Medal of Honor Goes to Asad M. Madni, Microsensor and Systems Pioneer

The UCLA professor developed aerospace and automotive safety systems

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Photo of a man in a blue jacket in front of a brick wall.
UCLA Samueli School of Engineering

IEEE Life Fellow Asad M. Madni is the recipient of this year’s IEEE Medal of Honor. He is being recognized “for pioneering contributions to the development and commercialization of innovative sensing and systems technologies, and for distinguished research leadership.”

The IEEE Foundation sponsors the award.

Madni has been a distinguished adjunct professor of electrical and computer engineering and distinguished scientist since 2011 at the Samueli School of Engineering at the University of California, Los Angeles. He is also a faculty Fellow at the UCLA Institute of Transportation Studies and the university’s Connected Autonomous Electric Vehicle consortium.

Before starting his career in academia, Madni served as chairman, president, and chief executive of Systron Donner and president, chief operating officer, and chief technology officer of BEI.

Madni led the development and commercialization of intelligent microsensors and systems for the aerospace, defense, industrial, and transportation industries. The GyroChip technology he helped develop at BEI revolutionized navigation and stability in aerospace and automotive systems, making them safer.

While at BEI, he also led the development of an extremely slow motion servo control system for NASA’s Hubble Space Telescope’s star selector. The system, which is still used today, provides the telescope with unprecedented pointing accuracy and stability, allowing astronomers to make new discoveries and learn more about the universe’s history.

“Dr. Madni has outstanding accomplishments in both managing research and development, and in personally inventing and innovating technologies at the cutting edge of his field,” says one engineer who endorsed Madni for the award. “I know of no one else more deserving of the IEEE Medal of Honor.”


Under Madni’s leadership, BEI’s quartz rate sensor technology, later known as the GyroChip, was developed in the early 1990s. The technology is the first microelectromechanical system (MEMS)-based gyroscope and inertial measurement unit for aerospace and automotive safety applications, according to an entry about Madni on the Engineering and Technology History Wiki. It is smaller and more cost-efficient and reliable than prior technologies.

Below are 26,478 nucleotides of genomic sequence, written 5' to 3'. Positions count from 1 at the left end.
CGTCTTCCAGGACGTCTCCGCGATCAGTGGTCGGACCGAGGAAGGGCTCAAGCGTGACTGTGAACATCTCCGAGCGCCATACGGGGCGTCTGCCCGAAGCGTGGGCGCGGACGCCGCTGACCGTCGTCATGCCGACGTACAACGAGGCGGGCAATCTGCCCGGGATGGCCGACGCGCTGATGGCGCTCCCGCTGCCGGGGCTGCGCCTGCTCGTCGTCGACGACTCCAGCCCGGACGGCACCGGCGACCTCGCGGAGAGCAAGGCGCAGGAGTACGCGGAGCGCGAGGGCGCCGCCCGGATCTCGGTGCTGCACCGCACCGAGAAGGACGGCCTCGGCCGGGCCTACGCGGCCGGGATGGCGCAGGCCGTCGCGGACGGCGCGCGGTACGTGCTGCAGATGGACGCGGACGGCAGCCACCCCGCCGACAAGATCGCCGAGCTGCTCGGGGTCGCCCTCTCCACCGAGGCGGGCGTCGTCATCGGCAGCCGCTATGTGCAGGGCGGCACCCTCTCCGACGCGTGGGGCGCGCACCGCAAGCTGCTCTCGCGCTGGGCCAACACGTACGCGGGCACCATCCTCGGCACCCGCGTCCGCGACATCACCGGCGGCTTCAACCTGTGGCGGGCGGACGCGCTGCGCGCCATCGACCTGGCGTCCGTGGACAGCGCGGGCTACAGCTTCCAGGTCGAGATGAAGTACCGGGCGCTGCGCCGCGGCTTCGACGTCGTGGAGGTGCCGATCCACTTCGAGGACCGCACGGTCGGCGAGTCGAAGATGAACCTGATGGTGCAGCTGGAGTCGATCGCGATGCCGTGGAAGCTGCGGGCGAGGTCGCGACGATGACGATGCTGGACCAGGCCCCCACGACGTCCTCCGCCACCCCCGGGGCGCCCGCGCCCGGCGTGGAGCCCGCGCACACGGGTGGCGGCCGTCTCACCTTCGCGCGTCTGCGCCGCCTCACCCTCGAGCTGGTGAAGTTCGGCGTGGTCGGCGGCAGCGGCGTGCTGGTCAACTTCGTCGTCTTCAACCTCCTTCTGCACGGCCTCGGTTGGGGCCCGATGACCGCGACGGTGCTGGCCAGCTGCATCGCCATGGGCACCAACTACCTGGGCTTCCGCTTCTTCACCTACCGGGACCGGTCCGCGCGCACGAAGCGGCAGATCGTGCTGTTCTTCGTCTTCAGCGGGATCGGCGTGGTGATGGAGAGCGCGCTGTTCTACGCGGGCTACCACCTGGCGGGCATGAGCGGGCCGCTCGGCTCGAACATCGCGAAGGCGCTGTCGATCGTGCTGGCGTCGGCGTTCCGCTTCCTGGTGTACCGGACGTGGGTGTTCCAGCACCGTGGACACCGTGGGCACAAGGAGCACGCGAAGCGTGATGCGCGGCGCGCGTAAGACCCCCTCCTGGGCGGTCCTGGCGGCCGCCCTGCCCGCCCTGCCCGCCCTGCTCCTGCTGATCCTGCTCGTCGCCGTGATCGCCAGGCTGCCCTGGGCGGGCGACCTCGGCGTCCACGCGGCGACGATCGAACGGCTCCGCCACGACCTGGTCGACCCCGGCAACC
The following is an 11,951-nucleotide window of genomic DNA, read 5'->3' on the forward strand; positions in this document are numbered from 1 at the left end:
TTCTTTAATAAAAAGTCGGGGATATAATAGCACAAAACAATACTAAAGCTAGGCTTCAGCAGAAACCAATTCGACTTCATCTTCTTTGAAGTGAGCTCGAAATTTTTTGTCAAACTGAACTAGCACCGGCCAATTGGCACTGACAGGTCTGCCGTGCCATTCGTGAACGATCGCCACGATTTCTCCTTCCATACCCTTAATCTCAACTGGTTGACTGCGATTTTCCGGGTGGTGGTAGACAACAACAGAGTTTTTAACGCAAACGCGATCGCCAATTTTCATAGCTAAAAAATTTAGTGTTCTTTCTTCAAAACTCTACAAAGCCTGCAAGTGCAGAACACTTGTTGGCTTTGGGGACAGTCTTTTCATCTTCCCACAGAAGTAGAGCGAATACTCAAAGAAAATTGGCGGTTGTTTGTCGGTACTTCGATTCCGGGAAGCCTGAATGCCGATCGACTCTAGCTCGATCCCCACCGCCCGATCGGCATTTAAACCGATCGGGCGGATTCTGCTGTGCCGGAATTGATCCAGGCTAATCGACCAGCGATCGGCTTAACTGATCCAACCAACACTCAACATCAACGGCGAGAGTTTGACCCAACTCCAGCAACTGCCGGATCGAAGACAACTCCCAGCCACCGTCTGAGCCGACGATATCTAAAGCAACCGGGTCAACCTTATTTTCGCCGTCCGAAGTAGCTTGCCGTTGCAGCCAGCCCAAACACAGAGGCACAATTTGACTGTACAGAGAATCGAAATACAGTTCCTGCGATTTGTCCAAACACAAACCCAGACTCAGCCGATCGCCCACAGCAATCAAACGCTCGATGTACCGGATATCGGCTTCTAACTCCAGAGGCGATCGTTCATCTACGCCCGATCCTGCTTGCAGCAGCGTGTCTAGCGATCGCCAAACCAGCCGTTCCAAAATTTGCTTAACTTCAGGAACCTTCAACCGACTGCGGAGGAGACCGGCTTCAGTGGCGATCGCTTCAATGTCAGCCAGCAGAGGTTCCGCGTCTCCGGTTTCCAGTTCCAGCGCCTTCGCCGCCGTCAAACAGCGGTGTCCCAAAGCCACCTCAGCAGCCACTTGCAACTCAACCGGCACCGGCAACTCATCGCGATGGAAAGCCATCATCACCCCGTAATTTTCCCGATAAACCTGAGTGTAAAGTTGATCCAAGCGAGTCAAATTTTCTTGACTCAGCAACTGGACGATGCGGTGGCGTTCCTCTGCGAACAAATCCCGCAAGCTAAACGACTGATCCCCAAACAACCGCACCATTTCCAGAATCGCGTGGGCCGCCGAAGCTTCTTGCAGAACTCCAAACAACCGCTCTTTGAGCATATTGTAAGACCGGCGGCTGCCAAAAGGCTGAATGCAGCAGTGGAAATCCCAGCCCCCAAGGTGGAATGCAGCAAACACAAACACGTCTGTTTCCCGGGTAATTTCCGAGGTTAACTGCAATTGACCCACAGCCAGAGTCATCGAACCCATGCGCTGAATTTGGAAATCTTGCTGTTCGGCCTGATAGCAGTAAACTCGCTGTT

The GyroChip is used worldwide in more than 90 types of aircraft, including the stability control systems of the Boeing 777; the yaw damper for the Boeing 737; and in most business jets as a sensing element in attitude control and reference programs. It also is used for guidance, navigation, and control in major U.S. missiles, underwater autonomous vehicles, and helicopters, as well as NASA’s Mars rover Sojourner and AERCam Sprint autonomous robotic camera. The GyroChip is also employed in the U.S. Civil Air Patrol’s Airborne Real-time Cueing Hyperspectral Enhanced Reconnaissance system, which is deployed in search-and-rescue missions.

After the aerospace and defense markets began to decline following the end of the Cold War, Madni led the defense conversion of the GyroChip technology from the aerospace and defense sectors to the automotive and commercial aviation markets. The GyroChip became the foundation of vehicle dynamic control, which monitors a driver’s actions including braking and steering to combat the loss of steering control that can occur in unsafe driving conditions. The GyroChip is used in more than 80 models of passenger cars worldwide for electronic stability control and rollover protection.

The GyroChip and numerous other sensing, actuation, and signal-processing techniques developed by Madni laid the foundation for autonomous vehicles. The technologies and techniques are used for features such as lane-change assist, autonomous cruise control, steering and wheel-speed detection, navigation, and drowsy- and drunken-driver detection.

While at Systron Donner, Madni led the development of RF and microwave systems and instrumentation—which significantly enhanced the combat readiness of the U.S. Navy and its allies. The technologies provided the U.S. Department of Defense with the ability to simulate more threats for warfare training that are representative of ECM environments.

His current research focuses on the development of wideband instruments with ultrahigh data throughput to detect one-time rare events and cancer cells in the bloodstream, as well as a single-shot network analyzer for fast characterization of electronic and optoelectronic devices.

Madni also is leading research in the areas of computational sensing; wearable sensors; artificial intelligence and machine learning; and demand-and-response techniques for the smart grid and electric vehicles.

He is a member of the U.S. National Academy of Engineering and a Fellow of the U.S. National Academy of Inventors, the Royal Academy of Engineering, and the Canadian Academy of Engineering.

Madni, an eminent member of the IEEE Eta Kappa Nu honor society, has received numerous other awards over the years. They include the 2020 American Society of Mechanical Engineers Soichiro Honda Medal; the 2019 IEEE Frederik Philips Award; a 2016 Ellis Island Medal of Honor; the 2012 IEEE Aerospace and Electronic Systems Society’s Pioneer Award; the 2015 Institution of Engineering and Technology J.J. Thomson Medal; the 2010 IEEE Instrumentation and Measurement Society’s Career Excellence Award; and an IEEE Millennium Medal.

The Conversation (1)
Ashok Deobhakta
Ashok Deobhakta06 Feb, 2022

Very informative article! Amazing achievements and application of Gyro Chip!